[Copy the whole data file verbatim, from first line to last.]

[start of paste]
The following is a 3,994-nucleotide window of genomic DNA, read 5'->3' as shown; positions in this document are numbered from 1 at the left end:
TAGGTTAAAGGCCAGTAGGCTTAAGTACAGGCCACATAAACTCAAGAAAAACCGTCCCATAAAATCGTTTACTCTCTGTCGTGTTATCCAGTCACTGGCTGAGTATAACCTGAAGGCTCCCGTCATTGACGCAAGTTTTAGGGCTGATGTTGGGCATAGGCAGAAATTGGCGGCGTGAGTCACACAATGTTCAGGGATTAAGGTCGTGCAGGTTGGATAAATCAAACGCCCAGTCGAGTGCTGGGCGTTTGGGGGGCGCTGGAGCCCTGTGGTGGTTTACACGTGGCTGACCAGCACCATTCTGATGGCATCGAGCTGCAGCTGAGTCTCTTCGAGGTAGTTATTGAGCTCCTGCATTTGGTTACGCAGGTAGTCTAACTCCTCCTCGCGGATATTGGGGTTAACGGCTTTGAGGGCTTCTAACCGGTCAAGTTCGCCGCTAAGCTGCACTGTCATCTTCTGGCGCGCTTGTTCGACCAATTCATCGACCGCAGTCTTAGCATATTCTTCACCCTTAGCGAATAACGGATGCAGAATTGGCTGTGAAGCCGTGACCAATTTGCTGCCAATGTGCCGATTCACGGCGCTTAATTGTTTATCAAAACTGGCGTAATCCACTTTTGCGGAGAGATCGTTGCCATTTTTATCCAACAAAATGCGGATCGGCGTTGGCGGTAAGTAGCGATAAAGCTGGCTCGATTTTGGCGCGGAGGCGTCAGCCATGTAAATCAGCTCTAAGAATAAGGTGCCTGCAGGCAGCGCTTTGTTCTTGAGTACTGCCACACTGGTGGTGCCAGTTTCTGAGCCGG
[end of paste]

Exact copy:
The following is a 3,994-nucleotide window of genomic DNA, read 5'->3' as shown; positions in this document are numbered from 1 at the left end:
TAGGTTAAAGGCCAGTAGGCTTAAGTACAGGCCACATAAACTCAAGAAAAACCGTCCCATAAAATCGTTTACTCTCTGTCGTGTTATCCAGTCACTGGCTGAGTATAACCTGAAGGCTCCCGTCATTGACGCAAGTTTTAGGGCTGATGTTGGGCATAGGCAGAAATTGGCGGCGTGAGTCACACAATGTTCAGGGATTAAGGTCGTGCAGGTTGGATAAATCAAACGCCCAGTCGAGTGCTGGGCGTTTGGGGGGCGCTGGAGCCCTGTGGTGGTTTACACGTGGCTGACCAGCACCATTCTGATGGCATCGAGCTGCAGCTGAGTCTCTTCGAGGTAGTTATTGAGCTCCTGCATTTGGTTACGCAGGTAGTCTAACTCCTCCTCGCGGATATTGGGGTTAACGGCTTTGAGGGCTTCTAACCGGTCAAGTTCGCCGCTAAGCTGCACTGTCATCTTCTGGCGCGCTTGTTCGACCAATTCATCGACCGCAGTCTTAGCATATTCTTCACCCTTAGCGAATAACGGATGCAGAATTGGCTGTGAAGCCGTGACCAATTTGCTGCCAATGTGCCGATTCACGGCGCTTAATTGTTTATCAAAACTGGCGTAATCCACTTTTGCGGAGAGATCGTTGCCATTTTTATCCAACAAAATGCGGATCGGCGTTGGCGGTAAGTAGCGATAAAGCTGGCTCGATTTTGGCGCGGAGGCGTCAGCCATGTAAATCAGCTCTAAGAATAAGGTGCCTGCAGGCAGCGCTTTGTTCTTGAGTACTGCCACACTGGTGGTGCCAGTTTCTGAGCCGG